Treatment for Abderhalden–Kaufmann–Lignac Syndrome or Nephropathic Cystinosis

Symptomatic Treatment For Abderhalden–Kaufmann–Lignac Syndrome or Nephropathic Cystinosis

  • Rehydration
  • High dosage of vitamin D
  • Electrolyte Supplements- Sodium citrate to treat metabolic acidosis
  • Electrolyte Replacement- Potassium, bicarbonate and phosphate abnormalities treated with oral or intravenous supplements.

Therapeutic Treatment For Abderhalden–Kaufmann–Lignac Syndrome or Nephropathic Cystinosis

  • Cysteamine For Abderhalden–Kaufmann–Lignac Syndrome or Nephropathic Cystinosis

  • Cysteamine is a cystine depleting agent.4
  • Cysteamine is the only medication, which has the potential to slow down the progression of cystinosis by removing cystine from cells.
  • Cysteamine is a cystine-lowering agent, which depletes cystine levels in cells.
  • NSAIDs To Treat Abderhalden–Kaufmann–Lignac Syndrome or Nephropathic Cystinosis

  • Indomethacin- Reduces diuresis and water loss.
  • May cause gastric (stomach) ulcer.
  • Thyroid Hormone Treatment for Abderhalden–Kaufmann–Lignac Syndrome or Nephropathic Cystinosis

  • Replace thyroid hormone
  • Growth HormoneTreatment for Abderhalden–Kaufmann–Lignac Syndrome or Nephropathic Cystinosis

  • Growth hormone is tried for improvement of growth.
  • Cysteamine Eye Drops for Abderhalden–Kaufmann–Lignac Syndrome or Nephropathic Cystinosis

  • Removes the cystine crystals in the cornea. Symptomatic relief of photophobia may be observed in most of the cases following treatment.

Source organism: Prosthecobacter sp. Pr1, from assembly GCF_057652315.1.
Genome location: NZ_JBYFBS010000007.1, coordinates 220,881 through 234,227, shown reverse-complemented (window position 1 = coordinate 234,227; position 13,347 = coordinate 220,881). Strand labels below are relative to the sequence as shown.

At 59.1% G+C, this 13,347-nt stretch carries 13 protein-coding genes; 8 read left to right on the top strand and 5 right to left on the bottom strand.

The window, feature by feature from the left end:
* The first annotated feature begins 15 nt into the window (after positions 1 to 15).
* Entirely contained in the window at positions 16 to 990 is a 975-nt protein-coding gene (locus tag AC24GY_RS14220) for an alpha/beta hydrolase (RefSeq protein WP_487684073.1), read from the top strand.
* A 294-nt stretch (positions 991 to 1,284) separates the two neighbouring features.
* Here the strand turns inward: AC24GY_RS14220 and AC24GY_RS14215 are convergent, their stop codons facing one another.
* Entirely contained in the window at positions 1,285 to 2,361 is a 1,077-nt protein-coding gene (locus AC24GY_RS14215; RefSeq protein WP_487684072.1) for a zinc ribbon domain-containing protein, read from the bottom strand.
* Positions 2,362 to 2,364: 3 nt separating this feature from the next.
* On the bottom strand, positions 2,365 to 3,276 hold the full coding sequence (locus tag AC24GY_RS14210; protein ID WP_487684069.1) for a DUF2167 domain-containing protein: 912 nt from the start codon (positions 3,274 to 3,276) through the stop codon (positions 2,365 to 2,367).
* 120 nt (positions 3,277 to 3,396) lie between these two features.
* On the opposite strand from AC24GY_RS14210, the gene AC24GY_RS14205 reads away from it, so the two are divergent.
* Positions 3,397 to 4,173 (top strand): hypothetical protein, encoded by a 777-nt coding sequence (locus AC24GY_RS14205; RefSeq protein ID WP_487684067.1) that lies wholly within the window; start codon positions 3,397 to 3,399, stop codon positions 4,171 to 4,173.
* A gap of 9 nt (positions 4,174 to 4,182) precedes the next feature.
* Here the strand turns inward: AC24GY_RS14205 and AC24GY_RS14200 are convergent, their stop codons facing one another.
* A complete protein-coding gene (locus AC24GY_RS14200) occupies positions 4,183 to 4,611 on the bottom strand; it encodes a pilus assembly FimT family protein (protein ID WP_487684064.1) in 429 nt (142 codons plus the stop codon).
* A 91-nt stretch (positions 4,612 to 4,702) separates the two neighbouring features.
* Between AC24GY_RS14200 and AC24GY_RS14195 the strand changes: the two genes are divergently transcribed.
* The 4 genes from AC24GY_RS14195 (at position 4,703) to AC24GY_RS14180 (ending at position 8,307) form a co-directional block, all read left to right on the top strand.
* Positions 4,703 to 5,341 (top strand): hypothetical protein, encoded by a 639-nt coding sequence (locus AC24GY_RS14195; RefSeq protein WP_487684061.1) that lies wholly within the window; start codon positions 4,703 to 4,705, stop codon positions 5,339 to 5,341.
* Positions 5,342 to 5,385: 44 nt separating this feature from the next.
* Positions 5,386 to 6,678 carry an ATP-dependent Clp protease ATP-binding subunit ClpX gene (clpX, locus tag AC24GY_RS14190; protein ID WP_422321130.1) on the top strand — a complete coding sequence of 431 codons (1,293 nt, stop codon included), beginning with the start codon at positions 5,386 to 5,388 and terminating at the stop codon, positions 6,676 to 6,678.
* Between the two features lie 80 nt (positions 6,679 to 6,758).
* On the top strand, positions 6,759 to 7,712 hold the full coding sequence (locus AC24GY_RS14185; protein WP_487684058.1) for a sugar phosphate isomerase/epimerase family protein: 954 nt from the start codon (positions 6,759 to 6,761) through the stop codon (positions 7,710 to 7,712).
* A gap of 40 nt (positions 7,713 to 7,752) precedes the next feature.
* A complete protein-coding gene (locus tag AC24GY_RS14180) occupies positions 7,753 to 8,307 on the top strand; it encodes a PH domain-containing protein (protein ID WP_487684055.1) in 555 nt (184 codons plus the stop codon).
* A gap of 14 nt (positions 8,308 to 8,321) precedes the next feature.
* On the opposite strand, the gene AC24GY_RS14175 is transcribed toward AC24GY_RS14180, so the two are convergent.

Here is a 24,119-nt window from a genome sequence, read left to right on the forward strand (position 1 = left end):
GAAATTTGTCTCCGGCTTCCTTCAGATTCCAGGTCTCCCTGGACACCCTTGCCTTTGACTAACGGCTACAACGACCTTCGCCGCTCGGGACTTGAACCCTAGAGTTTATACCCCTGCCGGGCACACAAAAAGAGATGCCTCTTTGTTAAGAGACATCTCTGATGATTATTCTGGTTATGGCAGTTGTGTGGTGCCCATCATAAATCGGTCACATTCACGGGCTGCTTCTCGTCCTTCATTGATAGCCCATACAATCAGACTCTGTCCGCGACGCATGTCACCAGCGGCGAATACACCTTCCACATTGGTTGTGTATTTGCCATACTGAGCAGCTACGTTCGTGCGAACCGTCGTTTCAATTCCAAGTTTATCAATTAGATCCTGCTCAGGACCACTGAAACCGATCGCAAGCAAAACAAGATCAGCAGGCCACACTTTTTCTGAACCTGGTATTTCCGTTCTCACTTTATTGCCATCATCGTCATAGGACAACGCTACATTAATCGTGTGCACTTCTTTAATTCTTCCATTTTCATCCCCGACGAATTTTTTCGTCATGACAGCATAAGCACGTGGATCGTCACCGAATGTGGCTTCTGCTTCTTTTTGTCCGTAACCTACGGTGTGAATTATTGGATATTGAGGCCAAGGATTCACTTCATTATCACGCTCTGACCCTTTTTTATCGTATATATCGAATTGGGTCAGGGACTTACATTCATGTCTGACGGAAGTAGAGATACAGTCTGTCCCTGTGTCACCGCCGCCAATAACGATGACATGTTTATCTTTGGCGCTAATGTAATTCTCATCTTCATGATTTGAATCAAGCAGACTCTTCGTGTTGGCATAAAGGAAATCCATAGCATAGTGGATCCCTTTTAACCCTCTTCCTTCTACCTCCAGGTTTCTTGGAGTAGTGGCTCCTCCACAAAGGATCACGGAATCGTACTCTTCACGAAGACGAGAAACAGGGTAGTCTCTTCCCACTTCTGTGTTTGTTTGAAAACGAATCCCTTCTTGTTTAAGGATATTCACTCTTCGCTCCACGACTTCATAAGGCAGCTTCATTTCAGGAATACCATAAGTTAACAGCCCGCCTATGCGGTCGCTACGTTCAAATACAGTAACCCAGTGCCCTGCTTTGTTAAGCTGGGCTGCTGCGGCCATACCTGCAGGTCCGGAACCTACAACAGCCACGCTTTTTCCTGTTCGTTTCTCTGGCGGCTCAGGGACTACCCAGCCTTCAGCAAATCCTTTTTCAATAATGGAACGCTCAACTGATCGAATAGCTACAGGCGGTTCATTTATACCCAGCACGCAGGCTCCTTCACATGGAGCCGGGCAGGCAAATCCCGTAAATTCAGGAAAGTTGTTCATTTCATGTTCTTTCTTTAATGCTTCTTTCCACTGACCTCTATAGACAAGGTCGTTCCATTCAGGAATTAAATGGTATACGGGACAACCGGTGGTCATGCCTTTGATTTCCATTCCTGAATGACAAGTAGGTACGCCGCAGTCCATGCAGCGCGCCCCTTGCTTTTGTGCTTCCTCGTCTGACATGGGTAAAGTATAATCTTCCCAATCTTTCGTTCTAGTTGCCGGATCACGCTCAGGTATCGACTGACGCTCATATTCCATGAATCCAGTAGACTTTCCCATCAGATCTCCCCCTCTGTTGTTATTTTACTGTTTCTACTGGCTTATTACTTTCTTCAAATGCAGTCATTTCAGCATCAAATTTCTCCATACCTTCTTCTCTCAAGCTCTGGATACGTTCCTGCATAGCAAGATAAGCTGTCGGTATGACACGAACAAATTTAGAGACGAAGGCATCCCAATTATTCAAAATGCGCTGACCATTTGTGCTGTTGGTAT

• Renal Transplantation for Abderhalden–Kaufmann–Lignac Syndrome or Nephropathic Cystinosis

  • End Stage Renal Disease
  • Late Diagnosis

References

1. Nephropathic infantile form of cystinosis about one case.

Sfaihi L1, Aloulou H, Ben Amor S, Kamoun T, Hachicha M.

Fetal Pediatr Pathol. 2013 Feb;31(1):66-70.

2. Long-term outcome of nephropathic cystinosis: a 20-year single-center experience.

Greco M1, Brugnara M, Zaffanello M, Taranta A, Pastore A, Emma F.

Kidney Int. 2012 Jan;81(2):179-89.

Pediatr Nephrol. 2010 Dec;25(12):2459-67.

3. Infantile nephropathic cystinosis presenting as incomplete Fanconi syndrome and refractory rickets.

Rajadurai VS, Shanbag P, Seshadri MS, Khanduri U, Alexander TA, Jadhav MA.

Indian J Pediatr. 1989 May-Jun;56(3):428-35.

4. Cysteamine therapy delays the progression of nephropathic cystinosis in late adolescents and adults.

Brodin-Sartorius A1, Tête MJ, Niaudet P, Antignac C, Guest G, Ottolenghi C, Charbit M, Moyse D, Legendre C, Lesavre P, Cochat P, Servais A.

Kidney Int. 2012 Jan;81(2):179-89.

Written, Edited or Reviewed By:

, MD, FFARCSI

Last Modified On: April 10, 2015

Pain Assist Inc.

Pramod Kerkar
  Note: Information provided is not a substitute for physician, hospital or any form of medical care. Examination and Investigation is necessary for correct diagnosis.